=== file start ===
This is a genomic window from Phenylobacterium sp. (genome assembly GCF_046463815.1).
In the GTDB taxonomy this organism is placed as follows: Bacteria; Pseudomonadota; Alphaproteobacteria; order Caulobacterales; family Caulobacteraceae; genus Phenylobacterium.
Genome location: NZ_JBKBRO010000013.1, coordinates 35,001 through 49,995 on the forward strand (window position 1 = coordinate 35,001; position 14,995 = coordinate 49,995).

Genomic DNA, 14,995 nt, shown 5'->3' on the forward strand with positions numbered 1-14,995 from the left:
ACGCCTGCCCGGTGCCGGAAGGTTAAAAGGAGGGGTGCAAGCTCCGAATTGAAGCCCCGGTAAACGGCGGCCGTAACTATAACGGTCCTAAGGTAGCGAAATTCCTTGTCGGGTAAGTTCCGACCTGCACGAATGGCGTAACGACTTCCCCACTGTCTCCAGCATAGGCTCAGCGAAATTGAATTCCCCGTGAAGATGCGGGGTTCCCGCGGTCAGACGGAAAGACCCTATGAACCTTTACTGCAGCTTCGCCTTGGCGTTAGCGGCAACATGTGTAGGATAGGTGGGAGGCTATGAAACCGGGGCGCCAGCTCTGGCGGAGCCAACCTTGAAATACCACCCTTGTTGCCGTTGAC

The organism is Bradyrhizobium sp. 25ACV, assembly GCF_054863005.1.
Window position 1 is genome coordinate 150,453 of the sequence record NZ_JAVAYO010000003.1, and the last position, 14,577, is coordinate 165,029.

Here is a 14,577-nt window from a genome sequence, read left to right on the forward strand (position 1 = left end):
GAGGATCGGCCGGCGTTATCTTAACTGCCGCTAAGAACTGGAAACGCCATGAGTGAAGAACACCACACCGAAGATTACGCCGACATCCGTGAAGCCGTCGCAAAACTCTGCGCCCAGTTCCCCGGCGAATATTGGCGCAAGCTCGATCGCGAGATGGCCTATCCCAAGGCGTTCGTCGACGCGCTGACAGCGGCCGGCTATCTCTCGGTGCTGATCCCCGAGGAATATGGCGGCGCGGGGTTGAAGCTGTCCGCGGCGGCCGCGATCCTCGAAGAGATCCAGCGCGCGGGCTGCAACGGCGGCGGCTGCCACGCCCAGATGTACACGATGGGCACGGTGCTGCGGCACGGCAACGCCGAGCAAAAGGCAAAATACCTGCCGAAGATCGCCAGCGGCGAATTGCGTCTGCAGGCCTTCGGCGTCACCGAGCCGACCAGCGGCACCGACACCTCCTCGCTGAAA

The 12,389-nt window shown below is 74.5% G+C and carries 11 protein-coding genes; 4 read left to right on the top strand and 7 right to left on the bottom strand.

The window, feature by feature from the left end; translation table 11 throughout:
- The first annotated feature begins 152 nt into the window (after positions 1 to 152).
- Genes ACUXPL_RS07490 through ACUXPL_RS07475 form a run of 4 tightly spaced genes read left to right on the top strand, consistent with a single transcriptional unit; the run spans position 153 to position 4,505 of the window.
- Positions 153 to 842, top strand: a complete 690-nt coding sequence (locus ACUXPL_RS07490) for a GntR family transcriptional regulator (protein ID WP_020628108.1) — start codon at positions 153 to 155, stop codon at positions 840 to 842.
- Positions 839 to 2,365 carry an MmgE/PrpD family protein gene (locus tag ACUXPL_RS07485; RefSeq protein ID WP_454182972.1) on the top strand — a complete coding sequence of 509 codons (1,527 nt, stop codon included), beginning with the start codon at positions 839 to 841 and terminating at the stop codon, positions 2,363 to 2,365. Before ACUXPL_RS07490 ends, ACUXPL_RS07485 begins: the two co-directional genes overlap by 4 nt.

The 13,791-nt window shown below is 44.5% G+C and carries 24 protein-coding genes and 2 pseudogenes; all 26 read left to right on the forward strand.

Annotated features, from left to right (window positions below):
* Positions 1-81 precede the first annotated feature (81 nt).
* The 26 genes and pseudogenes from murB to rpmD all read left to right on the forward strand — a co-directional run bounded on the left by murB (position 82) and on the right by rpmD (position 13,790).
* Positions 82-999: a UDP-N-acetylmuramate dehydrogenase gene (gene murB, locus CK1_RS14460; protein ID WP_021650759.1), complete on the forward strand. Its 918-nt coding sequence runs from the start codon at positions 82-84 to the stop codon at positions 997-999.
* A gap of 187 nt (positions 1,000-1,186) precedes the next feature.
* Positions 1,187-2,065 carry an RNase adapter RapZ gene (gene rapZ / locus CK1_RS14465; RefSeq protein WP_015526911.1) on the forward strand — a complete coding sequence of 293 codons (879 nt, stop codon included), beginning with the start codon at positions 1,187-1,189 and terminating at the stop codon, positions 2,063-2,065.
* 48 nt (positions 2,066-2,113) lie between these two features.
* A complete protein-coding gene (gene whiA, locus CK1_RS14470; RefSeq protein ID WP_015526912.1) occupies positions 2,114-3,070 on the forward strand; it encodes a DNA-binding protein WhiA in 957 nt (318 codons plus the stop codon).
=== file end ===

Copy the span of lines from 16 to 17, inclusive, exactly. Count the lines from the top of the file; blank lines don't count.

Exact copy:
The 13,791-nt window shown below is 44.5% G+C and carries 24 protein-coding genes and 2 pseudogenes; all 26 read left to right on the forward strand.

Annotated features, from left to right (window positions below):